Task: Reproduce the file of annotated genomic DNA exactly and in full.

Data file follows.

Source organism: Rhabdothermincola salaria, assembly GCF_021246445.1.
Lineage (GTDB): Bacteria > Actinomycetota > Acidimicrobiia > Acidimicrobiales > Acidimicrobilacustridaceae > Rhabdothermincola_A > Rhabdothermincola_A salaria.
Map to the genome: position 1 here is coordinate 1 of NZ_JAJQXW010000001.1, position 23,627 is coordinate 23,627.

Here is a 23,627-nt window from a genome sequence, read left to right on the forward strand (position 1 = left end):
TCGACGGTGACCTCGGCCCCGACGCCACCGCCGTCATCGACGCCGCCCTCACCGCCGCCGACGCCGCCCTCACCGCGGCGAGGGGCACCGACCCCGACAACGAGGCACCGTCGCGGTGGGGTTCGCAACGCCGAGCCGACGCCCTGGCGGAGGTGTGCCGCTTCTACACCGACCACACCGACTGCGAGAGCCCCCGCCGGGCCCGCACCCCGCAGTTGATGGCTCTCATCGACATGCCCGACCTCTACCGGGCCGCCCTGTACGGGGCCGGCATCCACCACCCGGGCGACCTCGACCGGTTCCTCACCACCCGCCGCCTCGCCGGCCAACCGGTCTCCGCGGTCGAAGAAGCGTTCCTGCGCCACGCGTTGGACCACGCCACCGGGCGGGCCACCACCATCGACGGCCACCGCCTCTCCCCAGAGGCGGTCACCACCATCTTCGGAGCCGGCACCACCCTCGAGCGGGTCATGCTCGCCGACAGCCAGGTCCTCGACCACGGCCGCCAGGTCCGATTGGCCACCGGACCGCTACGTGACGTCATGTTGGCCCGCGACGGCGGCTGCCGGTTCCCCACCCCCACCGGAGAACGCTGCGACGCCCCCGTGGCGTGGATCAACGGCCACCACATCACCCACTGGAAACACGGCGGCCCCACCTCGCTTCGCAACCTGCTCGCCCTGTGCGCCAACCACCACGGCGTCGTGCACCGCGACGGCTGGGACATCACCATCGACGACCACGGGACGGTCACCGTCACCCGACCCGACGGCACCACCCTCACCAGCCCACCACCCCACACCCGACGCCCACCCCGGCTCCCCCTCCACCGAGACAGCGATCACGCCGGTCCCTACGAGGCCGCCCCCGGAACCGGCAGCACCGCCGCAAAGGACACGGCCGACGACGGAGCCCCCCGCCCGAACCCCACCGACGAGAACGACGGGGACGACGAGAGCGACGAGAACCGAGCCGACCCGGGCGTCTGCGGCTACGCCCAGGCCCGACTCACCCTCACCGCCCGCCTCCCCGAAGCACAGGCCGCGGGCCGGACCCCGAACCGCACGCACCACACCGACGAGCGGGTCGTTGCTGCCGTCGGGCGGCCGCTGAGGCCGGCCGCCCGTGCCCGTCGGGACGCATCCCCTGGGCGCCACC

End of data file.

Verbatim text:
Source organism: Rhabdothermincola salaria, assembly GCF_021246445.1.
Lineage (GTDB): Bacteria > Actinomycetota > Acidimicrobiia > Acidimicrobiales > Acidimicrobilacustridaceae > Rhabdothermincola_A > Rhabdothermincola_A salaria.
Map to the genome: position 1 here is coordinate 1 of NZ_JAJQXW010000001.1, position 23,627 is coordinate 23,627.

Here is a 23,627-nt window from a genome sequence, read left to right on the forward strand (position 1 = left end):
TCGACGGTGACCTCGGCCCCGACGCCACCGCCGTCATCGACGCCGCCCTCACCGCCGCCGACGCCGCCCTCACCGCGGCGAGGGGCACCGACCCCGACAACGAGGCACCGTCGCGGTGGGGTTCGCAACGCCGAGCCGACGCCCTGGCGGAGGTGTGCCGCTTCTACACCGACCACACCGACTGCGAGAGCCCCCGCCGGGCCCGCACCCCGCAGTTGATGGCTCTCATCGACATGCCCGACCTCTACCGGGCCGCCCTGTACGGGGCCGGCATCCACCACCCGGGCGACCTCGACCGGTTCCTCACCACCCGCCGCCTCGCCGGCCAACCGGTCTCCGCGGTCGAAGAAGCGTTCCTGCGCCACGCGTTGGACCACGCCACCGGGCGGGCCACCACCATCGACGGCCACCGCCTCTCCCCAGAGGCGGTCACCACCATCTTCGGAGCCGGCACCACCCTCGAGCGGGTCATGCTCGCCGACAGCCAGGTCCTCGACCACGGCCGCCAGGTCCGATTGGCCACCGGACCGCTACGTGACGTCATGTTGGCCCGCGACGGCGGCTGCCGGTTCCCCACCCCCACCGGAGAACGCTGCGACGCCCCCGTGGCGTGGATCAACGGCCACCACATCACCCACTGGAAACACGGCGGCCCCACCTCGCTTCGCAACCTGCTCGCCCTGTGCGCCAACCACCACGGCGTCGTGCACCGCGACGGCTGGGACATCACCATCGACGACCACGGGACGGTCACCGTCACCCGACCCGACGGCACCACCCTCACCAGCCCACCACCCCACACCCGACGCCCACCCCGGCTCCCCCTCCACCGAGACAGCGATCACGCCGGTCCCTACGAGGCCGCCCCCGGAACCGGCAGCACCGCCGCAAAGGACACGGCCGACGACGGAGCCCCCCGCCCGAACCCCACCGACGAGAACGACGGGGACGACGAGAGCGACGAGAACCGAGCCGACCCGGGCGTCTGCGGCTACGCCCAGGCCCGACTCACCCTCACCGCCCGCCTCCCCGAAGCACAGGCCGCGGGCCGGACCCCGAACCGCACGCACCACACCGACGAGCGGGTCGTTGCTGCCGTCGGGCGGCCGCTGAGGCCGGCCGCCCGTGCCCGTCGGGACGCATCCCCTGGGCGCCACC